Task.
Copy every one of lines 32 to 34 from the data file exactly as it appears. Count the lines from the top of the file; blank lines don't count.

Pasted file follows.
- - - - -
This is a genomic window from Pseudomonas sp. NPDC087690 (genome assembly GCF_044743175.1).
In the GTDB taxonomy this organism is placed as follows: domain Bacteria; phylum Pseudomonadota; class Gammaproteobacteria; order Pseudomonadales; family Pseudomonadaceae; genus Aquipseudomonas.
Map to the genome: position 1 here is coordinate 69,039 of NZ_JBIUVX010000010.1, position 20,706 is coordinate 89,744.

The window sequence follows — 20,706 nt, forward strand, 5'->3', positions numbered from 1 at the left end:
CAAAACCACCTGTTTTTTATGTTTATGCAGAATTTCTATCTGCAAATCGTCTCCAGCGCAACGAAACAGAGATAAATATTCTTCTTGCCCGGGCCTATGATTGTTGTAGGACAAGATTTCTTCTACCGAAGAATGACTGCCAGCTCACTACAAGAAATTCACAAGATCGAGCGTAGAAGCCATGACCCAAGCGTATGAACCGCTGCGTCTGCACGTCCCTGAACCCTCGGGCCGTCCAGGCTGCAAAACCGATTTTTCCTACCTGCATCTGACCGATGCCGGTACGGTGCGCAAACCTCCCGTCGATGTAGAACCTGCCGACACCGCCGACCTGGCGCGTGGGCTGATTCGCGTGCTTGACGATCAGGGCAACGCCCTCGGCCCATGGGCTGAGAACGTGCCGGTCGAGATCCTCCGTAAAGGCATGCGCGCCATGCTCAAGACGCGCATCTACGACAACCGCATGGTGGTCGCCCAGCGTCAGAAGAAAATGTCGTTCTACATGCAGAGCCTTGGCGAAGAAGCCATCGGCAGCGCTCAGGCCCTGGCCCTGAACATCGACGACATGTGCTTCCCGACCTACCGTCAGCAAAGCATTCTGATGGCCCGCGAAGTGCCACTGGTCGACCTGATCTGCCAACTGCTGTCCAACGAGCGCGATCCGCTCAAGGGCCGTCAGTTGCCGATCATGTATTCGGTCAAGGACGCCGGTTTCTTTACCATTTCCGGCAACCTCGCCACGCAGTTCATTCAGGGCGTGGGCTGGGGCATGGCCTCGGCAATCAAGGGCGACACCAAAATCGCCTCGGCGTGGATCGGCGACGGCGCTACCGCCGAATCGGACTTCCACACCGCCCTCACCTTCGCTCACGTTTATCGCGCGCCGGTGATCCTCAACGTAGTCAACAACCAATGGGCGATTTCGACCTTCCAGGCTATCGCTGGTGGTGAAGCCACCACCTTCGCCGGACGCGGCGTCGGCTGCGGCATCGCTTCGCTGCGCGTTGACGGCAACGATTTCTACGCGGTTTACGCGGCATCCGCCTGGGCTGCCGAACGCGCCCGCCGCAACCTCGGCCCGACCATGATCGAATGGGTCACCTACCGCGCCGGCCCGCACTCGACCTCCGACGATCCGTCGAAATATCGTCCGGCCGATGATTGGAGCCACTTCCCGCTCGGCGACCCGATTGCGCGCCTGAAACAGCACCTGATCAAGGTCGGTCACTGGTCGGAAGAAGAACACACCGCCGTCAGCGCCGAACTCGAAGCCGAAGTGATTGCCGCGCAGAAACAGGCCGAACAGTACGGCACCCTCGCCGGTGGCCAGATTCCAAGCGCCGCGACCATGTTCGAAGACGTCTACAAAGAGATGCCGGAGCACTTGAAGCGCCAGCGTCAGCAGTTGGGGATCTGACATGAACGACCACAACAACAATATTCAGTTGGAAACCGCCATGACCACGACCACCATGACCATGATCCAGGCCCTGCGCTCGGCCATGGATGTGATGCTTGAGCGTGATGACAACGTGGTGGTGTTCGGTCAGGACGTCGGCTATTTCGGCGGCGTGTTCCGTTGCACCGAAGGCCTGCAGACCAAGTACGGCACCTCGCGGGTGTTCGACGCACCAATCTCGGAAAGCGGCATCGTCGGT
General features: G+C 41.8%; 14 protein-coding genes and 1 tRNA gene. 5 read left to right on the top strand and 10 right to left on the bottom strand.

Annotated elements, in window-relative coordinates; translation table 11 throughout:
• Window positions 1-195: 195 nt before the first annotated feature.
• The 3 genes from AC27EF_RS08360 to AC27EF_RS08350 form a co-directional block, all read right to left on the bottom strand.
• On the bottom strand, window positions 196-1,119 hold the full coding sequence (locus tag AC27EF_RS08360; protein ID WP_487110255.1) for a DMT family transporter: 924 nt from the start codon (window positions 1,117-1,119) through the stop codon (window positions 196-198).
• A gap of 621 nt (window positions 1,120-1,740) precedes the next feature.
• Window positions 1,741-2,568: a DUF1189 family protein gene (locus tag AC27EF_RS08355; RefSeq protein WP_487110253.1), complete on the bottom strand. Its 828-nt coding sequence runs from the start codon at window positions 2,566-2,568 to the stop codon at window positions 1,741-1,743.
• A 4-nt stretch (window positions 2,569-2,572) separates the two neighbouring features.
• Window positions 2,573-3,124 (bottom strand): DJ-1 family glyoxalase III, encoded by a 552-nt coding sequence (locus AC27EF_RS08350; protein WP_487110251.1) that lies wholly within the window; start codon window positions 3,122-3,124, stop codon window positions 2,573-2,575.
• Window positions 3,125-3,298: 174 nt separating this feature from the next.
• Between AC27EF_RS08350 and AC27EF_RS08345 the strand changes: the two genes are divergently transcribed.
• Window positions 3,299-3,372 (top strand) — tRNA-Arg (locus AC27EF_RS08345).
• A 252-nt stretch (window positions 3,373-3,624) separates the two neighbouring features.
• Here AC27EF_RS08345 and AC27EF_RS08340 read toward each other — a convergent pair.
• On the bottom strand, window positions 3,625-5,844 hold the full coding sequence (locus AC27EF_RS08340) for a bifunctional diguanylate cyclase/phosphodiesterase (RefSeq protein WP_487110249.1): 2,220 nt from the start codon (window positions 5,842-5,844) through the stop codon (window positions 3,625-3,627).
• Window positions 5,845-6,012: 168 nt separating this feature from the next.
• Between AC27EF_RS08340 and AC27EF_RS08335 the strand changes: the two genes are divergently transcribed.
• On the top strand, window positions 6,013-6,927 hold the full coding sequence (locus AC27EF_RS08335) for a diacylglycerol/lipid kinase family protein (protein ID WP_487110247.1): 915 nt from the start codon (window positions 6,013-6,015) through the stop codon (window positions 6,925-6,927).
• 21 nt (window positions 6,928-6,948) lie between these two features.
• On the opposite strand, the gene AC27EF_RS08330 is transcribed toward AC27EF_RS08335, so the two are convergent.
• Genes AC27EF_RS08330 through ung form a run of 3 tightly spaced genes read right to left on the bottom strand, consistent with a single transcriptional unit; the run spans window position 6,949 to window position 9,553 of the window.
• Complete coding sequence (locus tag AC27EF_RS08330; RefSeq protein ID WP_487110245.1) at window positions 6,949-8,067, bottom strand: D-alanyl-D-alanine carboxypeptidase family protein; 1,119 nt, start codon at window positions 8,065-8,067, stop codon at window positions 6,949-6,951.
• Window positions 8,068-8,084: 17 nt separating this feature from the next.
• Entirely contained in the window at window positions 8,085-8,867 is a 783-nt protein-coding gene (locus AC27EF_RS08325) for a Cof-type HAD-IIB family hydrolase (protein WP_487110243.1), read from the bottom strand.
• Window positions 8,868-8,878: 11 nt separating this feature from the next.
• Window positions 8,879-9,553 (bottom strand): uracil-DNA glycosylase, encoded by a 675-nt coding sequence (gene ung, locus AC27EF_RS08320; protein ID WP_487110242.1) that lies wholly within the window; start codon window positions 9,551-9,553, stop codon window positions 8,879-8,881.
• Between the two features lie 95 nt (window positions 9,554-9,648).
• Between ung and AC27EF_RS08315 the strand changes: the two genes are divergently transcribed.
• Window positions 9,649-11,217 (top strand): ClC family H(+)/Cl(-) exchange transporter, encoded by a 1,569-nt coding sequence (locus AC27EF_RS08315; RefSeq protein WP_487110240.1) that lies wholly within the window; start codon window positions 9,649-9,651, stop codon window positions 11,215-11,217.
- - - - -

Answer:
• Between the two features lie 95 nt (window positions 9,554-9,648).
• Between ung and AC27EF_RS08315 the strand changes: the two genes are divergently transcribed.
• Window positions 9,649-11,217 (top strand): ClC family H(+)/Cl(-) exchange transporter, encoded by a 1,569-nt coding sequence (locus AC27EF_RS08315; RefSeq protein WP_487110240.1) that lies wholly within the window; start codon window positions 9,649-9,651, stop codon window positions 11,215-11,217.